Having heard this tale from the mouth of that Brāhman woman, the Queen Vāsavadattā, feeling respect for her, immediately thought:
“Surely this Brāhman woman must be of good family, for the indirect way in which she alluded to her own virtue and her boldness in speech prove that she is of gentle birth, and this is the reason why she showed such tact in entering the king’s court of justice.”
Having gone through these reflections, the queen again said to the Brāhman woman:
“Whose wife are you, or what is the history of your life? Tell me.”
When she heard that, the Brāhman woman again began to speak:
26. Story of Piṅgalikā
Queen, there was a certain Brāhman in the country of Mālava, named Agnidatta, the home of Fortune and of Learning, who willingly impoverished himself to help suppliants. And in course of time there were born to him two sons like himself: the eldest was called Śaṅkaradatta and the other Śāntikara. Of these two, O glorious one, Śāntikara suddenly left his father’s house in quest of learning, while he was still a boy, and went I know not whither, and the other son, his elder brother, married me, who am the daughter of Yajñadatta, who collected wealth for the sake of sacrifice only. In the course of time the father of my husband, who was named Agnidatta, being old, went to the next world, and his wife followed him; and my husband left me, when I was pregnant, to go to holy places, and through sorrow for his loss abandoned the body in fire purified by the goddess Sarasvatī; and when that fact was told us by those who accompanied him in his pilgrimage, I was not permitted to follow him by my relations, as I was pregnant.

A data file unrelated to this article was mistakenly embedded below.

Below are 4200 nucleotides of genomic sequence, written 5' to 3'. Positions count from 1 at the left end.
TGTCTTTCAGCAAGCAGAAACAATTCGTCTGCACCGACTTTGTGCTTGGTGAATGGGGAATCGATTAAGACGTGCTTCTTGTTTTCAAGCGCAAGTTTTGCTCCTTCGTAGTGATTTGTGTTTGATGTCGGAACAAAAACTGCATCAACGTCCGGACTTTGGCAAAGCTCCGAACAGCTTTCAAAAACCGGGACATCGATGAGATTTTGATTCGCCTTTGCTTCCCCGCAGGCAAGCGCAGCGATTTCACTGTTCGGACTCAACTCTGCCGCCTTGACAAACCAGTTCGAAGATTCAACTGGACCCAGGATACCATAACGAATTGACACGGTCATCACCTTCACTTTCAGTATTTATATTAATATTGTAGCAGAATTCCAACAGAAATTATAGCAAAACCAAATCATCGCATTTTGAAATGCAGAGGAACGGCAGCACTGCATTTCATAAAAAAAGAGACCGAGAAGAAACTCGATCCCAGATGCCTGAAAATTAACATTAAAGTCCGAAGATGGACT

Then, while my grief was fresh, brigands suddenly swooped down on us and plundered my house and all the royal grant; immediately I fled with three Brāhman women from that place, for fear that I might be outraged, taking with me very few garments. And, as the whole kingdom was ravaged, I went to a distant land, accompanied by them, and remained there a month, only supporting myself by menial drudgery. And then, hearing from people that the King of Vatsa was the refuge of the helpless, I came here with the three Brāhman women, with no other travelling provision than my virtue; and as soon as I arrived I gave birth at the same time to two boys. Thus, though I have the friendly assistance of these three Brāhman women, I have suffered bereavement, banishment, poverty; and now comes this birth of twins. Alas, Providence has opened to me the door of calamity!